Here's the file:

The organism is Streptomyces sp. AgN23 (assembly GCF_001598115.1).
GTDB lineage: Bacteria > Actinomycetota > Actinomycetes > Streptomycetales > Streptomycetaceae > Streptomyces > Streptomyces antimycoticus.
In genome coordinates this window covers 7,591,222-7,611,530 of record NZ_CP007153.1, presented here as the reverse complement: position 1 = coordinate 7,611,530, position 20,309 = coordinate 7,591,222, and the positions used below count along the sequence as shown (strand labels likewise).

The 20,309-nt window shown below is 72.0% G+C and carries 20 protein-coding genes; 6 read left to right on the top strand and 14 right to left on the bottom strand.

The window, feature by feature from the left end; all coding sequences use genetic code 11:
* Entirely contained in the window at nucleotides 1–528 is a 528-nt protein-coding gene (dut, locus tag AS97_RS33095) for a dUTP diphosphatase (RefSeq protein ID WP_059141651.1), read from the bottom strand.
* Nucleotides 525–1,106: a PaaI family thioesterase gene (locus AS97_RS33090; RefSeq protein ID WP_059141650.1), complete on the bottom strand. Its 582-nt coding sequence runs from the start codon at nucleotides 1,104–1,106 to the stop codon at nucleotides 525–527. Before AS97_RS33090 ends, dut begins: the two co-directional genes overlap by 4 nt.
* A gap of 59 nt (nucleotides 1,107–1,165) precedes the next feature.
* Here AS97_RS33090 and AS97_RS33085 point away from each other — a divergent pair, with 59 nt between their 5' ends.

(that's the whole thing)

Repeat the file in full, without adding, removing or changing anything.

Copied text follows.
The organism is Streptomyces sp. AgN23 (assembly GCF_001598115.1).
GTDB lineage: Bacteria > Actinomycetota > Actinomycetes > Streptomycetales > Streptomycetaceae > Streptomyces > Streptomyces antimycoticus.
In genome coordinates this window covers 7,591,222-7,611,530 of record NZ_CP007153.1, presented here as the reverse complement: position 1 = coordinate 7,611,530, position 20,309 = coordinate 7,591,222, and the positions used below count along the sequence as shown (strand labels likewise).

The 20,309-nt window shown below is 72.0% G+C and carries 20 protein-coding genes; 6 read left to right on the top strand and 14 right to left on the bottom strand.

The window, feature by feature from the left end; all coding sequences use genetic code 11:
* Entirely contained in the window at nucleotides 1–528 is a 528-nt protein-coding gene (dut, locus tag AS97_RS33095) for a dUTP diphosphatase (RefSeq protein ID WP_059141651.1), read from the bottom strand.
* Nucleotides 525–1,106: a PaaI family thioesterase gene (locus AS97_RS33090; RefSeq protein ID WP_059141650.1), complete on the bottom strand. Its 582-nt coding sequence runs from the start codon at nucleotides 1,104–1,106 to the stop codon at nucleotides 525–527. Before AS97_RS33090 ends, dut begins: the two co-directional genes overlap by 4 nt.
* A gap of 59 nt (nucleotides 1,107–1,165) precedes the next feature.
* Here AS97_RS33090 and AS97_RS33085 point away from each other — a divergent pair, with 59 nt between their 5' ends.